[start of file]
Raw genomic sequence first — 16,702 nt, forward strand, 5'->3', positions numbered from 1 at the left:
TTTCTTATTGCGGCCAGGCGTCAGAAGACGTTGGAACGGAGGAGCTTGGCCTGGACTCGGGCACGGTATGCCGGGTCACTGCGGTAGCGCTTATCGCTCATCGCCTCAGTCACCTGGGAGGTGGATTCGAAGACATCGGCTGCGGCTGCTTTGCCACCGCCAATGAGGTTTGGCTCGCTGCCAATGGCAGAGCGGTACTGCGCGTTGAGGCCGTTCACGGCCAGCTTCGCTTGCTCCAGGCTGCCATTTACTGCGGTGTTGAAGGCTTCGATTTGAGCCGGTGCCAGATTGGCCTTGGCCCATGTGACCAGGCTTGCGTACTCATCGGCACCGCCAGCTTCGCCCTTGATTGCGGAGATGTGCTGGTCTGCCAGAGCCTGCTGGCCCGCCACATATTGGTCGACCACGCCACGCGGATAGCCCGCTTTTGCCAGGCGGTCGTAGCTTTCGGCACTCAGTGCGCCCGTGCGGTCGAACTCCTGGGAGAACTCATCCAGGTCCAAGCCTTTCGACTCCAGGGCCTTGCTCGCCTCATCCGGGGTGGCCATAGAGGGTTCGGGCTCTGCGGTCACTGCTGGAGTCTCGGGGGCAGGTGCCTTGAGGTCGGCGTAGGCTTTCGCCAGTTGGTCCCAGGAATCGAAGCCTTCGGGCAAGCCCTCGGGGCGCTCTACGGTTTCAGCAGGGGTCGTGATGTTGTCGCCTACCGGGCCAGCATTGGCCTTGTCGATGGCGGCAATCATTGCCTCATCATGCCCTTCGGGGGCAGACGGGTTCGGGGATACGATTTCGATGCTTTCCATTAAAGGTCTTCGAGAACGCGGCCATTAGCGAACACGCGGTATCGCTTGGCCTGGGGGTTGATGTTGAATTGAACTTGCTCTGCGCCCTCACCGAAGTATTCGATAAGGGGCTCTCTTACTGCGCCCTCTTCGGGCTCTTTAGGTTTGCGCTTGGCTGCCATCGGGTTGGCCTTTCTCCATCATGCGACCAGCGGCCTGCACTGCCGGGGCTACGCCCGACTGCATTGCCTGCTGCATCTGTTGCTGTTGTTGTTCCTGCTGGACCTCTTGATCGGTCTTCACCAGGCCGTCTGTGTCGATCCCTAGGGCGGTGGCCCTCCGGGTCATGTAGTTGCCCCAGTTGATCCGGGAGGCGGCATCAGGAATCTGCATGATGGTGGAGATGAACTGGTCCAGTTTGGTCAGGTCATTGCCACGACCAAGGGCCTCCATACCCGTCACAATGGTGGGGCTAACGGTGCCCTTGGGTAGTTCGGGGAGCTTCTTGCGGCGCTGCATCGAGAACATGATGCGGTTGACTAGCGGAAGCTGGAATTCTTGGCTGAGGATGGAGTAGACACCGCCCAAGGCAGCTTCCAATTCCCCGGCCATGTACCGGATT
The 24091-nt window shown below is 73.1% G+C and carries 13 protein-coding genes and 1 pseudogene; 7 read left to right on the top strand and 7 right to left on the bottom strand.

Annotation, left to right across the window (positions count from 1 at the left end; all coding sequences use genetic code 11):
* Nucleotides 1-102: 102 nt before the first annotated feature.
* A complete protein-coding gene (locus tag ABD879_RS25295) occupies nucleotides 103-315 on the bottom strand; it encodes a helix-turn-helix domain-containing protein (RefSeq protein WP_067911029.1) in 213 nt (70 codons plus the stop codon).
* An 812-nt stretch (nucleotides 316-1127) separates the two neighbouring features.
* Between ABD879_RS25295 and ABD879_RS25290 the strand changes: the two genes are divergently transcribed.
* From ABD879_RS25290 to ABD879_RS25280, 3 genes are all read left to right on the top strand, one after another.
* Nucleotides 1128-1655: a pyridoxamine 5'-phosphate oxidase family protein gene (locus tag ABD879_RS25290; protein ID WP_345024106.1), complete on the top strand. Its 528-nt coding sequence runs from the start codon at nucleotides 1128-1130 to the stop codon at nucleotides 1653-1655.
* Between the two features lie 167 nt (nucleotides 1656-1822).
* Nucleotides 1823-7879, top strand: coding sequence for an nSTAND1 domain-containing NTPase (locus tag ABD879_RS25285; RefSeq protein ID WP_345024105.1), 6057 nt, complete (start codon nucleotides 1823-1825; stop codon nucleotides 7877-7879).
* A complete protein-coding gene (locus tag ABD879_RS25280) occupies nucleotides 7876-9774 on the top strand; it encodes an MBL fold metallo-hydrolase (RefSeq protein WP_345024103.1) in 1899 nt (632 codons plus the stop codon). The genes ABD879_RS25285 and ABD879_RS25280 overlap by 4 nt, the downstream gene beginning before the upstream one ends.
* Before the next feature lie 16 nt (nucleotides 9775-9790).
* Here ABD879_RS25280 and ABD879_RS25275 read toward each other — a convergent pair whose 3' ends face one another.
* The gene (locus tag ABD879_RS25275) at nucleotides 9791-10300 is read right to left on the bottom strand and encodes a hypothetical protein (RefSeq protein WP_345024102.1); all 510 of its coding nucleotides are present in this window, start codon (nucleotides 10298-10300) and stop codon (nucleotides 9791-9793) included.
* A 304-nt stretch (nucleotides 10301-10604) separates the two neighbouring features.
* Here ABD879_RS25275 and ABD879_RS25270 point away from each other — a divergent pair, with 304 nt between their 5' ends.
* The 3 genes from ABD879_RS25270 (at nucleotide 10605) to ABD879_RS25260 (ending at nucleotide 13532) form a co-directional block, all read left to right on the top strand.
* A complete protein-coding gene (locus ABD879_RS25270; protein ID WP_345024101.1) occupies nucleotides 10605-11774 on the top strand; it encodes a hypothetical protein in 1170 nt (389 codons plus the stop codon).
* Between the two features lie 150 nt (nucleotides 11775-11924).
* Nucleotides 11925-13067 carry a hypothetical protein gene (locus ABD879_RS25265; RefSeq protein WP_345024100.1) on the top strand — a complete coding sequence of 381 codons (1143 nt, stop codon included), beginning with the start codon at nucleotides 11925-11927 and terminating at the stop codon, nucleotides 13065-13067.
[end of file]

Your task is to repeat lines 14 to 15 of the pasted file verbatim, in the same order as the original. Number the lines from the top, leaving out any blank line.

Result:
* Before the next feature lie 16 nt (nucleotides 9775-9790).
* Here ABD879_RS25280 and ABD879_RS25275 read toward each other — a convergent pair whose 3' ends face one another.